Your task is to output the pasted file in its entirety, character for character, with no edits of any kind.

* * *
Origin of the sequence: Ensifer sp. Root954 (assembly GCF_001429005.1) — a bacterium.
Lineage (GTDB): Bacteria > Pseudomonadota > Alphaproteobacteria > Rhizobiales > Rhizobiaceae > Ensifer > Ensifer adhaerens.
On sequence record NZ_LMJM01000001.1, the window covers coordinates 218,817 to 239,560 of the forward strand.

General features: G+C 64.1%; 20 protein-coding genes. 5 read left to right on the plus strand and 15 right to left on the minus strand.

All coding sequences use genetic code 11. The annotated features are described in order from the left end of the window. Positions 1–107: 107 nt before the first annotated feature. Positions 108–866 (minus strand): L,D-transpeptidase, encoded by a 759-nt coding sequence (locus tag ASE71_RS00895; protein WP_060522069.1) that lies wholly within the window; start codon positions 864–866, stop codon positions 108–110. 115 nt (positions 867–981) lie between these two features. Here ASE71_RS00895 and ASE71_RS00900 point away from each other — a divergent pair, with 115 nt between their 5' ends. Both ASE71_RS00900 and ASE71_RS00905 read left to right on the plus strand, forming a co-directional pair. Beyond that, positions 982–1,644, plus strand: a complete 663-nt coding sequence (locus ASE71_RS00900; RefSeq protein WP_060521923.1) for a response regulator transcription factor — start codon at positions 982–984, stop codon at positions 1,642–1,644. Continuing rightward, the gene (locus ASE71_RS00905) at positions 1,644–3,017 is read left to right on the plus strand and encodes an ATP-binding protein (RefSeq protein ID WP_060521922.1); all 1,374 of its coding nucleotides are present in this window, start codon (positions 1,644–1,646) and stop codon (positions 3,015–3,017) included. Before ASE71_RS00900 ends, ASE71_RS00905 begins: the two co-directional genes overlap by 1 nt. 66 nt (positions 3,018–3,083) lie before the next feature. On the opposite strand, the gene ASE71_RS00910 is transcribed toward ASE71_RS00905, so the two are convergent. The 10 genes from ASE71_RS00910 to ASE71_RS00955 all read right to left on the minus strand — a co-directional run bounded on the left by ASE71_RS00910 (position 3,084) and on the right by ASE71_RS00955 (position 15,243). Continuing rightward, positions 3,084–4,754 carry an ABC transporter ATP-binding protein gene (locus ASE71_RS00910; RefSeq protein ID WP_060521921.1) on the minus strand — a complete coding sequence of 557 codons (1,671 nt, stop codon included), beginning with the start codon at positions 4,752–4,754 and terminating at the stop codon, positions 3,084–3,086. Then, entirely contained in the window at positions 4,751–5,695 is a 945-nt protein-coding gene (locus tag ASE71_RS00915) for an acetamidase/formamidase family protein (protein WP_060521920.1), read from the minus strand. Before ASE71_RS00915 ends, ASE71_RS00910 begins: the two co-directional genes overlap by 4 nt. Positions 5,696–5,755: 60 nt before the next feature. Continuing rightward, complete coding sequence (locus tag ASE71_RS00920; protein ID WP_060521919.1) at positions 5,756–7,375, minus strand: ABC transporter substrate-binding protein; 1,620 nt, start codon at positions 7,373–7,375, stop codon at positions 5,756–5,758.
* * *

Origin of the sequence: Ensifer sp. Root954 (assembly GCF_001429005.1) — a bacterium.
Lineage (GTDB): Bacteria > Pseudomonadota > Alphaproteobacteria > Rhizobiales > Rhizobiaceae > Ensifer > Ensifer adhaerens.
On sequence record NZ_LMJM01000001.1, the window covers coordinates 218,817 to 239,560 of the forward strand.

General features: G+C 64.1%; 20 protein-coding genes. 5 read left to right on the plus strand and 15 right to left on the minus strand.

All coding sequences use genetic code 11. The annotated features are described in order from the left end of the window. Positions 1–107: 107 nt before the first annotated feature. Positions 108–866 (minus strand): L,D-transpeptidase, encoded by a 759-nt coding sequence (locus tag ASE71_RS00895; protein WP_060522069.1) that lies wholly within the window; start codon positions 864–866, stop codon positions 108–110. 115 nt (positions 867–981) lie between these two features. Here ASE71_RS00895 and ASE71_RS00900 point away from each other — a divergent pair, with 115 nt between their 5' ends. Both ASE71_RS00900 and ASE71_RS00905 read left to right on the plus strand, forming a co-directional pair. Beyond that, positions 982–1,644, plus strand: a complete 663-nt coding sequence (locus ASE71_RS00900; RefSeq protein WP_060521923.1) for a response regulator transcription factor — start codon at positions 982–984, stop codon at positions 1,642–1,644. Continuing rightward, the gene (locus ASE71_RS00905) at positions 1,644–3,017 is read left to right on the plus strand and encodes an ATP-binding protein (RefSeq protein ID WP_060521922.1); all 1,374 of its coding nucleotides are present in this window, start codon (positions 1,644–1,646) and stop codon (positions 3,015–3,017) included. Before ASE71_RS00900 ends, ASE71_RS00905 begins: the two co-directional genes overlap by 1 nt. 66 nt (positions 3,018–3,083) lie before the next feature. On the opposite strand, the gene ASE71_RS00910 is transcribed toward ASE71_RS00905, so the two are convergent. The 10 genes from ASE71_RS00910 to ASE71_RS00955 all read right to left on the minus strand — a co-directional run bounded on the left by ASE71_RS00910 (position 3,084) and on the right by ASE71_RS00955 (position 15,243). Continuing rightward, positions 3,084–4,754 carry an ABC transporter ATP-binding protein gene (locus ASE71_RS00910; RefSeq protein ID WP_060521921.1) on the minus strand — a complete coding sequence of 557 codons (1,671 nt, stop codon included), beginning with the start codon at positions 4,752–4,754 and terminating at the stop codon, positions 3,084–3,086. Then, entirely contained in the window at positions 4,751–5,695 is a 945-nt protein-coding gene (locus tag ASE71_RS00915) for an acetamidase/formamidase family protein (protein WP_060521920.1), read from the minus strand. Before ASE71_RS00915 ends, ASE71_RS00910 begins: the two co-directional genes overlap by 4 nt. Positions 5,696–5,755: 60 nt before the next feature. Continuing rightward, complete coding sequence (locus tag ASE71_RS00920; protein ID WP_060521919.1) at positions 5,756–7,375, minus strand: ABC transporter substrate-binding protein; 1,620 nt, start codon at positions 7,373–7,375, stop codon at positions 5,756–5,758.